Smim Payu

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Smim Payu
Governor of Myaungmya
In office
1541–1544
Succeeded by Satu Gamani
Minister at Toungoo court
In office
1536–1544
Monarch Tabinshwehti
Minister at Hanthawaddy court
In office
? – 1536
Monarch Takayutpi
Personal details
Born Payu
Died c. November/December 1544
Natdaw 906 ME
Religion Theravada Buddhism
Military service
Service/branch Royal Burmese Navy
Royal Burmese Army
Years of service 1536–1544
Rank Admiral, General
Battles/wars Battle of Martaban (1541)
Battle of Prome (1541–1542)
Battle of Prome (1543–1544)
In this Burmese name, Smim is an honorific.

Smim Payu (Burmese: သမိန်ပရူ,[note 1] Burmese pronunciation: [θəmèiɴ pəjù]; died 1544) was a general and admiral of the Royal Burmese Armed Forces, and a senior minister at the court of King Tabinshwehti of Toungoo Dynasty from 1536 to 1544. The ethnic Mon commander was originally a minister at the court of King Takayutpi of Hanthawaddy but joined Tabinshwehti's service in 1536[1] and rose to be one of the top advisers to the Toungoo king.[2] He is most well known for planning and commanding the 1541 naval attack on Martaban (Mottama) that finally breached the defenses of the last Hanthawaddy holdout, and ended the Toungoo–Hanthawaddy War (1534–41).[3][4]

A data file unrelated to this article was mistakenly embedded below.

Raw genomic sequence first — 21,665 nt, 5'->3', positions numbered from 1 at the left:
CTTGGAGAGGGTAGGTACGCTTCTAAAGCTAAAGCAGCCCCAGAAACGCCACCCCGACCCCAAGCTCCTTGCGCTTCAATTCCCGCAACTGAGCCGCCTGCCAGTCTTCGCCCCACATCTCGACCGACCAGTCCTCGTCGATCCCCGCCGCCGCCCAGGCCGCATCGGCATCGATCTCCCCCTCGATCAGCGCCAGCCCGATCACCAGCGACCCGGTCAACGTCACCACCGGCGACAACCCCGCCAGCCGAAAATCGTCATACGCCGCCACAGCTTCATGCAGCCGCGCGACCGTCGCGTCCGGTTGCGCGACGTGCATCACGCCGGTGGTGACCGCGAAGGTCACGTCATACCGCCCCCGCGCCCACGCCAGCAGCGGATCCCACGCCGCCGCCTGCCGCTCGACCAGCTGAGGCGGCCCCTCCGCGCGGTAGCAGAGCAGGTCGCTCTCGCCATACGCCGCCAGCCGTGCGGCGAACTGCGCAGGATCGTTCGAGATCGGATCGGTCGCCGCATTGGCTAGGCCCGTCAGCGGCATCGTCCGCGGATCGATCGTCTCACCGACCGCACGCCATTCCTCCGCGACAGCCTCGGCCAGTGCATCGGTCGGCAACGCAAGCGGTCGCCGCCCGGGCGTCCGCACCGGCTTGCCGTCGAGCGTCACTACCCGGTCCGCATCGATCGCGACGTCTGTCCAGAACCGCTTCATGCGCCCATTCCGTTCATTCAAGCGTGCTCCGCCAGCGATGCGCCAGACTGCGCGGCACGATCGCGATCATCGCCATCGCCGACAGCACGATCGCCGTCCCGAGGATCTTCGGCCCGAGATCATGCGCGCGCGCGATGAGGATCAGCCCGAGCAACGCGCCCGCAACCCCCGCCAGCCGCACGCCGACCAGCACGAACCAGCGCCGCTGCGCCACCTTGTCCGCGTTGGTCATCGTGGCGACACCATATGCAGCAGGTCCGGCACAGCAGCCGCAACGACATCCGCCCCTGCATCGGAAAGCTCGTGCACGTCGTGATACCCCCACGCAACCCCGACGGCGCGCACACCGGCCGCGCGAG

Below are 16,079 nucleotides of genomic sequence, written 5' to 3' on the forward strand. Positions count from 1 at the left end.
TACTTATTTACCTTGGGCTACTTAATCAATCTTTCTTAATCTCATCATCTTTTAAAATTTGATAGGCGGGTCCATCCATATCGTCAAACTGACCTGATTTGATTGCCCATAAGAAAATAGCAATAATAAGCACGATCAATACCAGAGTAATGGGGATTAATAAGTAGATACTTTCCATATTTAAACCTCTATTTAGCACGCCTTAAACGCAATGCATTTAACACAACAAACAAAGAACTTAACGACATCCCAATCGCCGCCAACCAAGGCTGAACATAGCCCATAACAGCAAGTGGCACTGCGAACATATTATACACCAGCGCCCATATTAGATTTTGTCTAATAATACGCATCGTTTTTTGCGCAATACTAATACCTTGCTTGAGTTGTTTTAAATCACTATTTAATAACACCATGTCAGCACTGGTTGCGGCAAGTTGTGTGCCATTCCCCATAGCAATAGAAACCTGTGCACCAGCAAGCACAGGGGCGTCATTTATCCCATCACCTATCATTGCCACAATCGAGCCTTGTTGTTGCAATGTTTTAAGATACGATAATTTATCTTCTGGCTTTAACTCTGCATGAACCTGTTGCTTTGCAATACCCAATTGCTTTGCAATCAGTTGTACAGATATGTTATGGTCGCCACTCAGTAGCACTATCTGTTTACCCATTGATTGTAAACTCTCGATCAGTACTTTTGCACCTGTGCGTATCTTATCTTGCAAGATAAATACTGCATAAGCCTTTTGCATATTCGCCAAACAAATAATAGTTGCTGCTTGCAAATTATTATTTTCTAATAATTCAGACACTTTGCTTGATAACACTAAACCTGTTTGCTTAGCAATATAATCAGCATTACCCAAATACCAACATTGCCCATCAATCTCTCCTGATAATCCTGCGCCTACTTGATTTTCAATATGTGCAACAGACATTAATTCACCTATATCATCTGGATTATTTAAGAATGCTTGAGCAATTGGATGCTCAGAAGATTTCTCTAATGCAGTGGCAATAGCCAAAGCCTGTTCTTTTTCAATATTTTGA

Military career[edit]

Switching to Tabinshwehti's side[edit]

Smim Payu was a minister at the court of King Takayutpi and a general in the Hanthawaddy Army. He battled Toungoo forces early in the Toungoo–Hanthawaddy War (1534–41). In November 1536, he commanded a cavalry battalion in the Hanthawaddy regiments sent to the front to meet the invading Toungoo forces on their way to Pegu, the capital of Hanthawaddy. The opposing armies met near Kawliya (modern Thongwa, Bago Region), and the Hanthawaddy army was defeated. Payu himself was captured.[5] After the capture, Payu decided to switch sides.[1] He was made a senior commander in the Toungoo army and an adviser to King Tabinshwehti. In the 1538–1539 campaign that finally captured Pegu, Payu commanded one of the seven flotillas that chased the retreating Hanthawaddy forces.[1]

Battle of Martaban (1540–1541)[edit]

A European galliot of the era

He made his name at the battle of Martaban. The city of Martaban (Mottama) on the upper Tenasserim coast was the last Hanthawaddy holdout. In November 1541, Toungoo forces laid siege to the port city. He led an army at first but was later reassigned to take command of the Toungoo navy with the rank of admiral (လှေတပ်ဝန်; lit. "Minister of War Boats").[6][note 2] For months, Toungoo forces tried but could not break through the wealthy port's heavily fortified defenses that included Portuguese mercenaries, firearms and warships. Toungoo armies could not even get near the high walls of the city defended by Portuguese muskets and cannon. Payu's "navy", which consisted of small war boats, too was unable to take on seven Portuguese warships guarding the harbor.[6]